The problem is that this is the only place in the code where we make wholesale
assumptions that a datum that comes from a tuple (heap tuple or index tuple)
isn't toasted. There are other places but they're always flagged with big
comments explaining *why* the datum can't be toasted and they're minor
localized instances, not a whole subsystem.
This was one of the assumptions that the packed varlena code depended on: that
anyone looking at a datum from a tuple would always detoast it even if they
had formed the tuple themselves and never passed it through the toaster. The
*only* place this has come up as a problem is in GIST.
I'm afraid that we have some lack of understanding. Flow of operation with
indexed tuple in gist is:
- read tuple
- get n-th attribute with a help of index_getattr
- call user-defined decompress method which should, at least, detoast value
- result value is passed to other user-defined method
Any new value, produced by user-defined method of GiST, before packing into
tuple should be compressed by user-defined compress method. Compress method
should not toast value - that is not its task.
New values are always modified by compress method before insertion. See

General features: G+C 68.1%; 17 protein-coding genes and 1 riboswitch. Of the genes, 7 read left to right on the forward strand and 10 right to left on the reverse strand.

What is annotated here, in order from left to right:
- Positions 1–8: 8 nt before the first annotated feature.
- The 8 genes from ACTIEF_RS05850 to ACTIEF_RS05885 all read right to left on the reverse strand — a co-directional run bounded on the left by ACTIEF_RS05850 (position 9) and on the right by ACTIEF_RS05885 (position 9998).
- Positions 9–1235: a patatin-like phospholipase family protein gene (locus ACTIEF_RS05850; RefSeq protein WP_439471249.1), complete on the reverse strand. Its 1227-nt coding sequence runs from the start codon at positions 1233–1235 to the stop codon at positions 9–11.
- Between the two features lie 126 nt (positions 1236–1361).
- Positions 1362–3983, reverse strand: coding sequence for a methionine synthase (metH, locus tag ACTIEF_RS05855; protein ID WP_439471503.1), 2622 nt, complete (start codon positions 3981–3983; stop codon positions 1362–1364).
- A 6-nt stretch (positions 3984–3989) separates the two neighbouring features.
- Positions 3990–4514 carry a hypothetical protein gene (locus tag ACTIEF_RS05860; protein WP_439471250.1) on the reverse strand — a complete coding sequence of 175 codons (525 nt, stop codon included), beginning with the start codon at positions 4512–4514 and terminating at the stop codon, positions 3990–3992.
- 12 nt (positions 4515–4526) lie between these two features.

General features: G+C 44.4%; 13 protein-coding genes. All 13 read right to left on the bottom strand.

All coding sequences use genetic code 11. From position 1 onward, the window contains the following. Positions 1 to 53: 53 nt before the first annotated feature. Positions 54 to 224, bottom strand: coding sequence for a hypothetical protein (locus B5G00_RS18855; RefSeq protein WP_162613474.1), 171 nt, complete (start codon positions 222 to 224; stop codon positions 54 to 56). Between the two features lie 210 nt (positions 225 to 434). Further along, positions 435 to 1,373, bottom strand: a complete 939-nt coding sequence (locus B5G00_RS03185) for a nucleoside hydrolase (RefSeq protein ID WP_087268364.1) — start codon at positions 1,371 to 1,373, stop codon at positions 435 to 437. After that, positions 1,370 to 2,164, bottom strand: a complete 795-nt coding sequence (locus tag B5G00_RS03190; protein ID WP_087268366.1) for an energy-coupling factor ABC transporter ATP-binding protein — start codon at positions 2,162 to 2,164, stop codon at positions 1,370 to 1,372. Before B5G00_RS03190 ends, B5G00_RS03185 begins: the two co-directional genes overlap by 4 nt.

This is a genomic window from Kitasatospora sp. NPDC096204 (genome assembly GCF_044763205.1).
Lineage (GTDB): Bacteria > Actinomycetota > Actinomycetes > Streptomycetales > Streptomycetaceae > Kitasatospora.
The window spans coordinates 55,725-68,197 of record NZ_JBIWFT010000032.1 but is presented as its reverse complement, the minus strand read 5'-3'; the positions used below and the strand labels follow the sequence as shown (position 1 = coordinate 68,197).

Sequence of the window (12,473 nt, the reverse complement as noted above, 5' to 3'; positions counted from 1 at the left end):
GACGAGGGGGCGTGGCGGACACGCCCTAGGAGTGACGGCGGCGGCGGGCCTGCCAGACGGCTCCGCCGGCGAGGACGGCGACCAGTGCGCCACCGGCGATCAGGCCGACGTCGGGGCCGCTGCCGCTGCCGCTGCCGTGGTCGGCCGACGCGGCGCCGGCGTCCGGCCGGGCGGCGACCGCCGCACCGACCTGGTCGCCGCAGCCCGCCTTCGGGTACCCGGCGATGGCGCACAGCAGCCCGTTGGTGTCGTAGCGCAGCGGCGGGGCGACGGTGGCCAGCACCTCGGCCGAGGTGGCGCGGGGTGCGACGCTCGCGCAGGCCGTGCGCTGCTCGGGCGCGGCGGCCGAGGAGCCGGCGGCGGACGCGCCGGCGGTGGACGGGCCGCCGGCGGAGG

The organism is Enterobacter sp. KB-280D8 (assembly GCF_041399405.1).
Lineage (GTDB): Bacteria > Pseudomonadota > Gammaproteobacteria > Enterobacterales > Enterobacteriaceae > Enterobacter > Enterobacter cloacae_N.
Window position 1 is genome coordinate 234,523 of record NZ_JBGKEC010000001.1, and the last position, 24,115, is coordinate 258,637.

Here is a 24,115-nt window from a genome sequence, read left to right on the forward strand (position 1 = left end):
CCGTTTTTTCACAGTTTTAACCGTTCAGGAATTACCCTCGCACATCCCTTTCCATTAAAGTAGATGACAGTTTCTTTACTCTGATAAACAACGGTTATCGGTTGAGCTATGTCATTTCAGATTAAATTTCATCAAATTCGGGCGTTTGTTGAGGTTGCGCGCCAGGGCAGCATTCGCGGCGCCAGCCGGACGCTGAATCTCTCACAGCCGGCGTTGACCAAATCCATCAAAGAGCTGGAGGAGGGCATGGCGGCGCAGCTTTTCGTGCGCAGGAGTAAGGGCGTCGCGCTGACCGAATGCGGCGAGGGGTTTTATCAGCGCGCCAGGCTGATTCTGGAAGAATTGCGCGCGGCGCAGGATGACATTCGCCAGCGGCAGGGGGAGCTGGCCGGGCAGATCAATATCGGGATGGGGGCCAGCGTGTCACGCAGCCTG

gistinsert:gist.c and gistFormTuple:gistutil.c.
So, index_form_tuple should toast value, but value is already compressed and
live in memory. Detoasting of value should be done by decompress method and live
in memory, and so, only after that value can be passed to other user-defined method.
As I understand, packing/unpacking varlena header is doing during
toasting/detoastiong. So, I'm not understand the problem here.
What is more, GiST API doesn't limit type of keys passed between user-defined
GiST methods. It just says that new value should be a type on which opclass was
defined and output of compress method should be a type pointed by STORAGE option
in CREATE OPERATOR CLASS.
There may be places that assume they won't leak detoasted copies of datums. If
you could help point those places out they should just need PG_FREE_IF_COPY()
GiST code works in separate memory context to prevent memory leaks. See
Teodor Sigaev E-mail: [EMAIL PROTECTED]
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